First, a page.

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Wildwood considers investigation into altercation involving councilmember

By: Mary Shapiro


On Aug. 14, the Wildwood City Council is set to determine whether an investigation should be conducted into an altercation between Councilmember Jerry Porter [Ward 6] and Ward 3 resident Dan McLaughlin, which took place at a Ward 6 residents’ town hall meeting on June 1.

Councilmember Tammy Shea [Ward 3], McLaughlin’s wife, has been pushing for that action. At the July 24 council meeting, Porter offered an apology for “any negative impact” his actions may have had, though Shea said that it wasn’t sufficient.

McLaughlin regularly attends and videotapes city meetings, including those of the city council and ward town hall meetings. McLaughlin said he was invited to the Ward 6 meeting by resident Bill Kennedy. Both men have said they believed the meeting was public, which Porter and some other city officials have disputed.

During the July 24 council meeting, Porter said he wasn’t sure of McLaughlin’s purpose in videotaping the ward meeting “but it strains reason to believe that it had anything to do with furthering discussion of issues by Ward 6 residents.”

“In fact, it could be the case that the purpose was to intimidate and dampen such free discussions – that is certainly how I and others saw it,” Porter said. “Nevertheless, it is my duty to look past the ‘he said, she said’ of the matter, and, as they say, hindsight always allows for near perfect decisions. I regret any negative impact my actions may have had on our fine city, any of you as my colleagues, and the community college, and I apologize to them, and you, for that.”

But he also said he found it concerning when “Councilmember [Shea] speaks falsely to the public about anything, claiming – repeatedly – that crimes were committed by anyone, particularly a fellow councilmember – with no evidence and before any prosecutorial review had even begun,” which he called “grossly irresponsible and incompatible with the values of our city.”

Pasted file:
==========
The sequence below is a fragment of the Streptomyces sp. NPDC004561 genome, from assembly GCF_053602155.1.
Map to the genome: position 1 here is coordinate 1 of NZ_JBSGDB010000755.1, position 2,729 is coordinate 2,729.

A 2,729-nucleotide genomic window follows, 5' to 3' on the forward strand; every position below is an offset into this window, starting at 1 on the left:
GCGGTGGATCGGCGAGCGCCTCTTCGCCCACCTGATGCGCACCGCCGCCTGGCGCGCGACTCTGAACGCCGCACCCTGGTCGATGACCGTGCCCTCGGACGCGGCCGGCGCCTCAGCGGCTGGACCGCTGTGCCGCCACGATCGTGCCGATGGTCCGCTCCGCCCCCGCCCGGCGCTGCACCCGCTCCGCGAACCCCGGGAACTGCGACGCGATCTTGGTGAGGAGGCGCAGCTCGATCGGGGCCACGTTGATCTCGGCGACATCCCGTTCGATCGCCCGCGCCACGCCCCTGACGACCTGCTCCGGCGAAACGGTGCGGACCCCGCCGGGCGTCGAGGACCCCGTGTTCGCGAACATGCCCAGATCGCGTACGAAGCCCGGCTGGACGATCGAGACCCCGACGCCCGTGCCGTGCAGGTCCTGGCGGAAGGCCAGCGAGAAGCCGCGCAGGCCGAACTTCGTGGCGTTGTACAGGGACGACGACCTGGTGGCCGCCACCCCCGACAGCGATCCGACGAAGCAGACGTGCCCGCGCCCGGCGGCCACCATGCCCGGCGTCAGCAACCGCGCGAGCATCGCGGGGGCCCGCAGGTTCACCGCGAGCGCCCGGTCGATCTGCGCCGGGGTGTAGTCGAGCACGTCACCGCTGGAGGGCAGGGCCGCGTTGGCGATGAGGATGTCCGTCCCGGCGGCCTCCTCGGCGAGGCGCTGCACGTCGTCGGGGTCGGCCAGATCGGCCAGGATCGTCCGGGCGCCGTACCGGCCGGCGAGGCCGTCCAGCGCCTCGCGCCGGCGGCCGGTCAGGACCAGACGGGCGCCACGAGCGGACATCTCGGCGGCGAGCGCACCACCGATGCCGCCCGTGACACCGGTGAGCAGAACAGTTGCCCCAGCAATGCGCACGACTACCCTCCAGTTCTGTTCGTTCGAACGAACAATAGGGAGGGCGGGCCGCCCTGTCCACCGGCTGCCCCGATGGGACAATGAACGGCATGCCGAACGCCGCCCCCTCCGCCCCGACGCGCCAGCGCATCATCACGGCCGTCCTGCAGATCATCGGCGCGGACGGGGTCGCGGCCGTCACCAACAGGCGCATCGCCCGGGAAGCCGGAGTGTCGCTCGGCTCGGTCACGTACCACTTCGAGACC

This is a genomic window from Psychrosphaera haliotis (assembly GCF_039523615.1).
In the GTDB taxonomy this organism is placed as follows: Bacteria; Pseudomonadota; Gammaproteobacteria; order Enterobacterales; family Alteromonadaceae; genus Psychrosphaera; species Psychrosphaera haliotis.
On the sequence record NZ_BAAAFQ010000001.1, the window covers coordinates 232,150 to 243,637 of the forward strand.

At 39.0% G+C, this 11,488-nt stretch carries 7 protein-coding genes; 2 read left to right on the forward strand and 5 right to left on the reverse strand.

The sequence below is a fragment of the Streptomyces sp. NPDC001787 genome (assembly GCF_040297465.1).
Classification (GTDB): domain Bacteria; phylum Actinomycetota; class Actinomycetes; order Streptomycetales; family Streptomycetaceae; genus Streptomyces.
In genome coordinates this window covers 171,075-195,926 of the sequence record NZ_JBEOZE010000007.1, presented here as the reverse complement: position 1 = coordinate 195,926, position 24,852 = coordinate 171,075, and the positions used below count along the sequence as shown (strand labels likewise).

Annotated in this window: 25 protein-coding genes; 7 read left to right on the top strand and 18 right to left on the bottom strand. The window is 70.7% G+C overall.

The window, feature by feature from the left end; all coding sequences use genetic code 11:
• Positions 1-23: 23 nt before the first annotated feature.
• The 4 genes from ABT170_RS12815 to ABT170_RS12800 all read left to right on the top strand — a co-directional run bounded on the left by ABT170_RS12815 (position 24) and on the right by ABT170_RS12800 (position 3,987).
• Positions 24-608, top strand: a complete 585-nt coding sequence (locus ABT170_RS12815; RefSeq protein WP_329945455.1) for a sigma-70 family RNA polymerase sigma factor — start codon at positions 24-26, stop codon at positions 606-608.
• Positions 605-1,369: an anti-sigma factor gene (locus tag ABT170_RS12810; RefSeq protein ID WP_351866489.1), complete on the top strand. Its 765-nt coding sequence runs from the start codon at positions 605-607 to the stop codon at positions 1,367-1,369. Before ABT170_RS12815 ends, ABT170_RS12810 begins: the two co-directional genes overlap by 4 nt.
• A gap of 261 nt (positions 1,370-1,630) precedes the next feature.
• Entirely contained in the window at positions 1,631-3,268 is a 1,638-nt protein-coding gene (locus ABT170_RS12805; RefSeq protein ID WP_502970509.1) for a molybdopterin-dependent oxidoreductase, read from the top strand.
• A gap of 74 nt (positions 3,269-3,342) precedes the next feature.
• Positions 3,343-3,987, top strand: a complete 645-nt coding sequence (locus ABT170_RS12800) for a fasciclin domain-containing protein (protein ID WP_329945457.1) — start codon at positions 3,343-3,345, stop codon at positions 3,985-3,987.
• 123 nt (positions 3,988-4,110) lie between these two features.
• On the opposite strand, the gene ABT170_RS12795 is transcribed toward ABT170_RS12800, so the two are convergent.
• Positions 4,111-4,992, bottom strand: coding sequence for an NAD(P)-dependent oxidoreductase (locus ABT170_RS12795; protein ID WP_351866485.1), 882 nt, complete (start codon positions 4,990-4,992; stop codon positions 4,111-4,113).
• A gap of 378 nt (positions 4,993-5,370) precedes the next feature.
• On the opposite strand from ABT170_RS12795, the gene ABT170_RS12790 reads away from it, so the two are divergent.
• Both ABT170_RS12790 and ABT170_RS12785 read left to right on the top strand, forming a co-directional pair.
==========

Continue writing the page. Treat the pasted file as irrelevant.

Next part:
“In the spirit of putting aside what we may personally want – to look toward what is best for the greater good of our city and each other – I respectfully invite Councilmember Shea to join me by doing the same thing I have done tonight and to do it soon,” Porter said. “I understand this means I must forego my right to pursue litigation against her and Mr. McLaughlin for this matter – which, as you all know, has solid merit and which has inhibited my ability to previously speak more candidly, as I am tonight. I will forego that, for the greater good of our city and the council, and to remove that as an impediment to Ms. Shea being able to act similarly.”

He said he hoped such action could “bring closure and [allow moving] forward with things that better the lives of Wildwood residents.”

But Shea insisted “a civil rights violation took place – a crime was committed” on June 1.

“You don’t kick a resident out of a meeting because you don’t like his wife, which is what Jerry Porter admitted in the police report,” she said, claiming Porter used his council post as a way to bully someone. “I accept Mr. Porter’s apology, though it’s coming late; my husband may feel differently.”

During public comment that night, former Mayor Tim Woerther, who had appointed Porter to the council, insisted Porter should resign or that current Mayor Jim Bowlin and the council should demand a resignation.

“If you don’t, shame on you,” he said.

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